Sacramento City Unified Board President Jay Hansen & Superintendent José Banda: “Great sadness” as schools rally behind students and community

Press release John Cabrillo Sam Brannan Sutterville

Sacramento City Unified School District Board of Education President Jay Hansen and Superintendent José Banda today issued the following statement following identification of the victims in the South Land Park tragedy:

It is with great sadness that we extend our deepest sympathies to the families and friends of the South Land Park victims on behalf of our Board of Education and staff throughout the district. The children, 11-year-old Alvin and 14-year-old Mia attended schools in our district. Their mother, Angelique, is remembered as a loving and caring mother. We also grieve the loss of Ashley Coleman and extend our condolences to her loved ones.

Until a little more than a week ago, Alvin attended John Cabrillo Elementary School, before transferring to Sutterville Elementary School. He was a fifth-grader who loved basketball.

Mia attended Sam Brannan Middle School where she was an eighth-grader and a goalie on her school’s soccer team.

Crisis team counselors will be at Sam Brannan, John Cabrillo, and Sutterville on Monday and as long as needed. We have an outstanding Student Support and Health Services Office that has prepared guidelines for parents (included below) in talking to their children about grief and loss.

The three schools are strong and caring campuses that will rally together for their students and community. They will console and serve our families as they remember and honor the victims.


Parent guidelines to help students through loss

Our school community has been affected by the recent loss in our community.

As parents, you play an important role in helping your children and your family cope with the stress reactions that can follow these events. Try to maintain a balanced perspective. On one hand, do take your child’s reactions seriously. Don’t say that “It wasn’t so bad.” Don’t think “If we don’t make a big deal, she will forget all about it.” On the other hand, don’t decide that the trauma was so bad that your child will never recover. Instead, try to maintain a hopeful belief that your child will heal and that your family will recover from the event as well.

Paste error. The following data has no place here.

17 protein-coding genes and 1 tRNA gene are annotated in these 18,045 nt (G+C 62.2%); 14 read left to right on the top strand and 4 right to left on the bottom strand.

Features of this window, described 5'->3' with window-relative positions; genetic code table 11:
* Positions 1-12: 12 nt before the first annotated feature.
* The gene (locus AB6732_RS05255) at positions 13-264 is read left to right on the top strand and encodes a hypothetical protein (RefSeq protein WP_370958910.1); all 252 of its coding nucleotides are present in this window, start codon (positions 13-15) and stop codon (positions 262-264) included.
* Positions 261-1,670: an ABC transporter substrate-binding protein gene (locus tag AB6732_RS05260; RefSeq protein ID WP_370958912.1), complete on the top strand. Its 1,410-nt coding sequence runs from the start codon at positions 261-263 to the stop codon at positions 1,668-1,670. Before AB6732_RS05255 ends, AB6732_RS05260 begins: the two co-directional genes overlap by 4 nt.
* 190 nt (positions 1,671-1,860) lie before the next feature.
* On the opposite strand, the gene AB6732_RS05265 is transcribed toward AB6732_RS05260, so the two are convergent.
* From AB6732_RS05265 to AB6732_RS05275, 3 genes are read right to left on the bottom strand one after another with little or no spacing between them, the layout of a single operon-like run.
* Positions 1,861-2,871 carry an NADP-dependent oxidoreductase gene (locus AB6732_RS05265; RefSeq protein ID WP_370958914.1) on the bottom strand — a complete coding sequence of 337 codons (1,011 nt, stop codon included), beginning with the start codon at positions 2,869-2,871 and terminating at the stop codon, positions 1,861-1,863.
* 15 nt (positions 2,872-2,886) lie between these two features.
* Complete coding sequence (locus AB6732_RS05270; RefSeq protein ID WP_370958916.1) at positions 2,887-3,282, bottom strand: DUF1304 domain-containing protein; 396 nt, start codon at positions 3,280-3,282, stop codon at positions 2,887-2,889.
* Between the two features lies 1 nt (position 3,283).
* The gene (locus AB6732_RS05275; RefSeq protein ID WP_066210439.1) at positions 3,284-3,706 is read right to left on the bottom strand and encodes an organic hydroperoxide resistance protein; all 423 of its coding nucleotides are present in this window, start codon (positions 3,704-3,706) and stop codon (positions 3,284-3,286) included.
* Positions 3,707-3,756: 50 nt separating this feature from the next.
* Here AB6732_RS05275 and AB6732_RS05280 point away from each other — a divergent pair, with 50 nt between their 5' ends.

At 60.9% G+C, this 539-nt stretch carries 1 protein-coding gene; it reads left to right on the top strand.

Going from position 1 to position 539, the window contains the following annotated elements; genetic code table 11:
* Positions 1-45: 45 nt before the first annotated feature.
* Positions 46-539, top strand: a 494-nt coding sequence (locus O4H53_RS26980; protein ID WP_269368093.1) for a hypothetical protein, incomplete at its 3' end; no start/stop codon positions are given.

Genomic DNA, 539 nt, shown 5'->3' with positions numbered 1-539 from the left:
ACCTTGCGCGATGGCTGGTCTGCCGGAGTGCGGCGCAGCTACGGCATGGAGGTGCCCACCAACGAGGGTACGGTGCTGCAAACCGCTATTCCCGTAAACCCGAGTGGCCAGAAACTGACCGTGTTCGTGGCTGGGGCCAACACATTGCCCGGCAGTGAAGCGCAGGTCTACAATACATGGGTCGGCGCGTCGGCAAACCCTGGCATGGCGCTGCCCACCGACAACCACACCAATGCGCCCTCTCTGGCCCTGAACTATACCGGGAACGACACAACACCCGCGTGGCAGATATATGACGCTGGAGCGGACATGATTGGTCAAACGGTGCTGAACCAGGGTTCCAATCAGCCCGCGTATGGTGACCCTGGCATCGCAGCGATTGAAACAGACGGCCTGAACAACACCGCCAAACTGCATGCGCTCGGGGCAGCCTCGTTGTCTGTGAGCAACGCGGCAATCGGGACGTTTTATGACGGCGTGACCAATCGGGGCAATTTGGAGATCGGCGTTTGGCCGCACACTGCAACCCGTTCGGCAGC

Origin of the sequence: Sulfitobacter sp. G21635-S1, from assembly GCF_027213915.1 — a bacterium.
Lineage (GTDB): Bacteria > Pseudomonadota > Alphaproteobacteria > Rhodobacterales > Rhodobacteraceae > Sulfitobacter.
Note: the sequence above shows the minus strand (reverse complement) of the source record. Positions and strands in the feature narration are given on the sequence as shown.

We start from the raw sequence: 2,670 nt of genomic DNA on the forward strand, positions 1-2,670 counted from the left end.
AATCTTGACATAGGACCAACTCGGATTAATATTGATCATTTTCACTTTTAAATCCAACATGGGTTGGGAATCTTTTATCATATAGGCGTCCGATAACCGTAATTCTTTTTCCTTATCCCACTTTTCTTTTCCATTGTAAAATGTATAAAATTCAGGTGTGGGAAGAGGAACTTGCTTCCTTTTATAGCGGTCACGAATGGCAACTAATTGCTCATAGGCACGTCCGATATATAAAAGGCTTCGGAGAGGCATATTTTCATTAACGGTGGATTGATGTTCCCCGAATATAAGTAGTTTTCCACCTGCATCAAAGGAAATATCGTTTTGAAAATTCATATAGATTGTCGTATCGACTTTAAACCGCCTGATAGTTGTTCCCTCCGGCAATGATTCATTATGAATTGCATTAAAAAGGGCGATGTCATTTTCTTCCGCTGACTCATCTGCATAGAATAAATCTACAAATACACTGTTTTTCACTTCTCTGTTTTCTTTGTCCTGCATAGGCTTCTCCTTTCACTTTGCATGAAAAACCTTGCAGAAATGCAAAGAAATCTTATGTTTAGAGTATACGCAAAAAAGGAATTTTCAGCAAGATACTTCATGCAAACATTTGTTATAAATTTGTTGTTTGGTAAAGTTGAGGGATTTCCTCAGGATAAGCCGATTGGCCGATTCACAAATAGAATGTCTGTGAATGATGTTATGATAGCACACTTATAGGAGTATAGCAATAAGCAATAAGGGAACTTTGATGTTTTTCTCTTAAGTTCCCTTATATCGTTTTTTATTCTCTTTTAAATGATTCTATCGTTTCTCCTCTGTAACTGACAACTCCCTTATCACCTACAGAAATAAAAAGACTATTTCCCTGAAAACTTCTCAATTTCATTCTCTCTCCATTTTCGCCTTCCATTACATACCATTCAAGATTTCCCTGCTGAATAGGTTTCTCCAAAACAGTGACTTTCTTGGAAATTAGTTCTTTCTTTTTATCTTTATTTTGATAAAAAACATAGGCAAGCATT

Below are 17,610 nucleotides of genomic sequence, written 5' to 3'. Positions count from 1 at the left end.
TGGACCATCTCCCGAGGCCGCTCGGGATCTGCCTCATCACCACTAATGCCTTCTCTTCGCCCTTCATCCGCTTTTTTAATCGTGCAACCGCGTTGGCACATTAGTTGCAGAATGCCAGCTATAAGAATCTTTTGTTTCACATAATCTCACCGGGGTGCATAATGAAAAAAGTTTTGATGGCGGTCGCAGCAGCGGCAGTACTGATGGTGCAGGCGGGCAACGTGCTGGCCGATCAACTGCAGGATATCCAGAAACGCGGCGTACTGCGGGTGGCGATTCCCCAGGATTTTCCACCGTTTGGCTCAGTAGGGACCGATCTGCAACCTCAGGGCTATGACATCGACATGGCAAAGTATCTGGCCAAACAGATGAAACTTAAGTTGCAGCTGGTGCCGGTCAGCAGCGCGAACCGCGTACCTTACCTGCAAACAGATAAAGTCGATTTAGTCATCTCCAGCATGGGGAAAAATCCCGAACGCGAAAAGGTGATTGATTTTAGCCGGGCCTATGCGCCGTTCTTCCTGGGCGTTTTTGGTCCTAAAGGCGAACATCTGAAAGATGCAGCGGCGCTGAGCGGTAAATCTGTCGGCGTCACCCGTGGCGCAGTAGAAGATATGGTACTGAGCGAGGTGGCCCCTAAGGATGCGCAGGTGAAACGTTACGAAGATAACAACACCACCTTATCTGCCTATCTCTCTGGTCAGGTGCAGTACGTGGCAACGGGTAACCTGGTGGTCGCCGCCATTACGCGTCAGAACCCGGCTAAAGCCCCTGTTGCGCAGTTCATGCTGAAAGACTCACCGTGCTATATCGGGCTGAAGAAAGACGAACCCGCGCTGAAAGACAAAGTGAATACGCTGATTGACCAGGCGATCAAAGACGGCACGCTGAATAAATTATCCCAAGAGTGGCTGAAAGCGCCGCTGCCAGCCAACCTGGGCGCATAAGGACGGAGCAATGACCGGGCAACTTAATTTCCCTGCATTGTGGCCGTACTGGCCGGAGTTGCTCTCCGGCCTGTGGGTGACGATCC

What can my family do to recover?

You can help your family recover by doing the following:

  • Be patient. There is no correct timetable for healing. Some children will recover quickly. Others recover more slowly. Try not to push your child to “just get over it.” Instead, reassure him or her that they do not need to feel guilty or bad about any feelings or thoughts.
  • Assure your child that he or she is safe. Talk about the measures you are taking to keep him or her safe at home and about what measures his/her school is taking to ensure his or her safety at school.
  • Maintain regular home (mealtime, bedtime) and school routines to support the process of recovery. Make sure your child continues to go to school and stays in school.
  • Limit exposure to media outlets, such as social media sites and television news coverage of the event to avoid further exposure to the traumatic event.
  • Take time to think about your own experience of your child’s traumatic event and any past traumatic events you may have experienced. Your own trauma history and your feelings about your child’s trauma event will influence how you react.
  • Consult a qualified mental health professional if your child’s distress continues for several weeks. Ask your child’s primary care physician or school for a referral to a mental health provider who has experience with child traumatic stress.  If you need help, finding a mental health professional, contact SCUSD Connect Center at (916) 643-2354.

When family members care for and support each other, they can often overcome the fears and stress of trauma. Some families grow stronger after a traumatic event and are even able to help others in need. Of the many ways to cope and heal from traumatic stress, many families count on these:

  • Community support
  • Spiritual beliefs
  • Friends and other families

There is no correct timetable for recovery. Some children will recover quickly. Others recover more slowly. Some families get better with time and the support of others. As a general rule, if your child’s reactions (nightmares, recurrent thoughts, fears) have been getting worse instead of better, or your family is having ongoing distress, crises, or trouble meeting your children’s needs, you should seek a referral for a qualified mental health professional (psychologist, clinical social worker, psychiatrist) that will help your child and your family feel better, grow stronger, and recover.  

If you need help, finding a mental health professional, contact SCUSD Connect Center at (916) 643-2354.